The Zoe Baird Debacle: How It Happened

The Baird debacle grew out of a selection process in which Clinton aides acted hastily and cavalierly in brushing aside an early warning

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* While in Little Rock, Baird told Warren Christopher, who was then co-chief of the transition team and later became Secretary of State, that she employed illegal immigrants as a driver for herself and a nanny from 1990 through 1992. Christopher, a long-standing mentor of Baird's, passed the information on to Clinton. Last week, after much confusion about what Clinton knew and when he knew it, the President set the record straight. "Just before she was announced but after I had discussed the appointment with her, I was told that this matter had come up," he said. Clinton added that he had been told "in a very cursory way" about the hirings. He said he felt confident because Baird had consulted an attorney "who was an expert in this area."

Back in Little Rock, however, Clinton and his aides had perceived no danger. A transition aide recalls that the attitude about Baird's legal infraction was "Everybody does it." As for Baird, "she deferred to a political judgment that it was not something that should deter them from nominating her," says a lawyer who was involved in the process. The nomination went forward, and Clinton introduced Baird to the world, hailing her as a "dynamic, talented and innovative lawyer."

The press treated the unknown Baird gently, with adjectives like brilliant, hard-working and ambitious sprinkled throughout the stories. Her resume -- short stints in the Carter Justice Department and White House, private practice, head of General Electric's legal department, chief counsel of Aetna Life and Casualty -- was trotted out as the very model of the modern manager. It was noted that the woman now destined to restore order and morale to the 90,000-strong Justice Department had spearheaded a restructuring of Aetna's 120-member legal department.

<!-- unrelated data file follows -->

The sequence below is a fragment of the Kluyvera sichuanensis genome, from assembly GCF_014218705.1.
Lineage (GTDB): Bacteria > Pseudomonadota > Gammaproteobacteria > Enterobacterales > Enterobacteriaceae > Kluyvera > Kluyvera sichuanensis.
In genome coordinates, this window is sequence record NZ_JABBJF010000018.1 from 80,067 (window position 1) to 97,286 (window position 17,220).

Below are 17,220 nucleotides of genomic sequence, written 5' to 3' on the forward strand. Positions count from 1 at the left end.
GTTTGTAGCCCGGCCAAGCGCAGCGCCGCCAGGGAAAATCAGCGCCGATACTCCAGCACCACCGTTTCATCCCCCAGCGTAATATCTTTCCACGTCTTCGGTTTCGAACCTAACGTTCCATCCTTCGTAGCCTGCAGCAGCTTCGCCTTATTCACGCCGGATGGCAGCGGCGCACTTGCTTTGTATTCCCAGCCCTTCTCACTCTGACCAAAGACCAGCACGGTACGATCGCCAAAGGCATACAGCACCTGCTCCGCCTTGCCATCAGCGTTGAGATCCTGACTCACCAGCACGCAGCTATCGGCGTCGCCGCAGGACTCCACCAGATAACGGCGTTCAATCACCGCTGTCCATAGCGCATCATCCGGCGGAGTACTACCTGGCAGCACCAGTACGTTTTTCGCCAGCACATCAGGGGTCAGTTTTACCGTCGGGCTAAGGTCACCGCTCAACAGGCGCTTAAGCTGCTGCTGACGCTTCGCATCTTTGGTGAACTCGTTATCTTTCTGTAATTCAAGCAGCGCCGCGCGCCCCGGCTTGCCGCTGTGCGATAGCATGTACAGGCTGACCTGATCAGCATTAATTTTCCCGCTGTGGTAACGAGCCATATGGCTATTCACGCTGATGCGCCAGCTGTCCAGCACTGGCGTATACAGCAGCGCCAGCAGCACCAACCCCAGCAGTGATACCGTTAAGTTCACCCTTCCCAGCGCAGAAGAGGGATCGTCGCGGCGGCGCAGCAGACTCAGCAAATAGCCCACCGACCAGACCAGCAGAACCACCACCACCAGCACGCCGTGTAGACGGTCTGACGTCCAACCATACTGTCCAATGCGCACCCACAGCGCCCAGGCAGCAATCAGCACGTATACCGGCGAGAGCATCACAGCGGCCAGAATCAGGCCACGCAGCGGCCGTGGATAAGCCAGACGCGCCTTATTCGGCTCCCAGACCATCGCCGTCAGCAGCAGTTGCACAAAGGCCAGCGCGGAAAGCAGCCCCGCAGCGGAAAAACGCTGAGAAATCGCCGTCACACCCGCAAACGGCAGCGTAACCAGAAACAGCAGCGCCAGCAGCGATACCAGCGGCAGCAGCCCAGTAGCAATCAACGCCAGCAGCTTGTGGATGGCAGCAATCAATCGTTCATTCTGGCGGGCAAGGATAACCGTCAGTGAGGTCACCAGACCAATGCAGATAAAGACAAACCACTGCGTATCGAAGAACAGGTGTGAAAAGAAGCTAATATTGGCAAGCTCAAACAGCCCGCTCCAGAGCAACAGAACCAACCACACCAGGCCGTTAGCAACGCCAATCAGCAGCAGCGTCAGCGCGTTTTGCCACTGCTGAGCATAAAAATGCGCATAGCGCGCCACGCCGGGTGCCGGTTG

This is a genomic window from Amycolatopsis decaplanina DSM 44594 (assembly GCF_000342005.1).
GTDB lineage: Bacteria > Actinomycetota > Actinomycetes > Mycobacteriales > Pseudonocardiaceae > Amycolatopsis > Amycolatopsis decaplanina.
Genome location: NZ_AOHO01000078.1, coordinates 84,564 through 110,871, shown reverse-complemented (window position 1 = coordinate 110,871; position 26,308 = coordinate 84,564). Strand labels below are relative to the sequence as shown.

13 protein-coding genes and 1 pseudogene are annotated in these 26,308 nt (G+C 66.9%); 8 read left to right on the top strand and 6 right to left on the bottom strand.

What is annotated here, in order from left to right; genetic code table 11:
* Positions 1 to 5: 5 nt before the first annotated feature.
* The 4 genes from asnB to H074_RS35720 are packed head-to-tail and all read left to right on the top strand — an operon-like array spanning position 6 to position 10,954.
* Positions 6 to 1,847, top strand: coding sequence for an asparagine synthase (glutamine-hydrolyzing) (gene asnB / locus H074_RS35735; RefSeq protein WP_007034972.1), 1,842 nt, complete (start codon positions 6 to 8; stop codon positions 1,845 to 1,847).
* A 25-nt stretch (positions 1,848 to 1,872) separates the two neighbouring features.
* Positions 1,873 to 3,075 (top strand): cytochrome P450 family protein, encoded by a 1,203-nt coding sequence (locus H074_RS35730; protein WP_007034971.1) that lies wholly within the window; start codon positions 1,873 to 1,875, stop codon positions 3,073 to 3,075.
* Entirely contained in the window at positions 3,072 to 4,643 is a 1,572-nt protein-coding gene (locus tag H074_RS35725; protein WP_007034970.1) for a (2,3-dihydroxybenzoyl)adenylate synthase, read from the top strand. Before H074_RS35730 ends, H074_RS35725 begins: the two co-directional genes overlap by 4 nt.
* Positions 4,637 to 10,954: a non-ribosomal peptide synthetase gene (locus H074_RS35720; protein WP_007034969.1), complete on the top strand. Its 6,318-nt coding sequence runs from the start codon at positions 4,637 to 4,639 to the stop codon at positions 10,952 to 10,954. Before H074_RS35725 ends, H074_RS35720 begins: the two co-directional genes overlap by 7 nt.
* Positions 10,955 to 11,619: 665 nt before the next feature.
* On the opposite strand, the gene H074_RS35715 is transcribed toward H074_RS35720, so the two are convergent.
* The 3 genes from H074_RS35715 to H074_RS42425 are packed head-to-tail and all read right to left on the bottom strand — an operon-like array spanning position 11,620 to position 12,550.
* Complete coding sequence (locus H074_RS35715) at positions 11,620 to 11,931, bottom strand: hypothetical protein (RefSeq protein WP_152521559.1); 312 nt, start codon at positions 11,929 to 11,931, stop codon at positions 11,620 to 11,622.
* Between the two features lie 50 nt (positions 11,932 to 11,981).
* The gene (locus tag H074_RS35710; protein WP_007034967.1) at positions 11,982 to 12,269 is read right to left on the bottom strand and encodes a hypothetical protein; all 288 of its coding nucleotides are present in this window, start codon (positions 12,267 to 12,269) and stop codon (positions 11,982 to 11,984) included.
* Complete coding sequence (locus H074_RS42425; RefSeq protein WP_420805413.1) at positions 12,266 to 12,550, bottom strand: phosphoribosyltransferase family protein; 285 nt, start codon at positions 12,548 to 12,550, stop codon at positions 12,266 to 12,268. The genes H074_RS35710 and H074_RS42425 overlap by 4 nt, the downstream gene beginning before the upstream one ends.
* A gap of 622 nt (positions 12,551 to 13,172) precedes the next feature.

In the wings, however, public-interest advocates quietly voiced their reservations. Critics complained about Baird's big-company orientation and her lack of experience in civil rights and criminal matters. "A lot of people in the public-interest community were saying, 'Zoe who?' " says a Washington lawyer involved with Clinton's transition team. Broadly, they worried about Baird's stance on tort reform; specifically, they questioned her role in Aetna's campaign to restrict the number of civil suits brought against corporations. Critics also pointed to Baird's work at GE that led to implementation of a program aimed at dodging federal prosecution and blunting whistle blowing on waste and contract fraud.

! With the notable exception of consumer watchdog Ralph Nader, most of the carping was done anonymously. A public-interest activist explained the general reluctance to openly criticize Clinton's nominee: "The Washington civil rights lobby groups have a symbiotic relationship with the Democratic Party and are unwilling to rock the boat. They are desperate to preserve their access."

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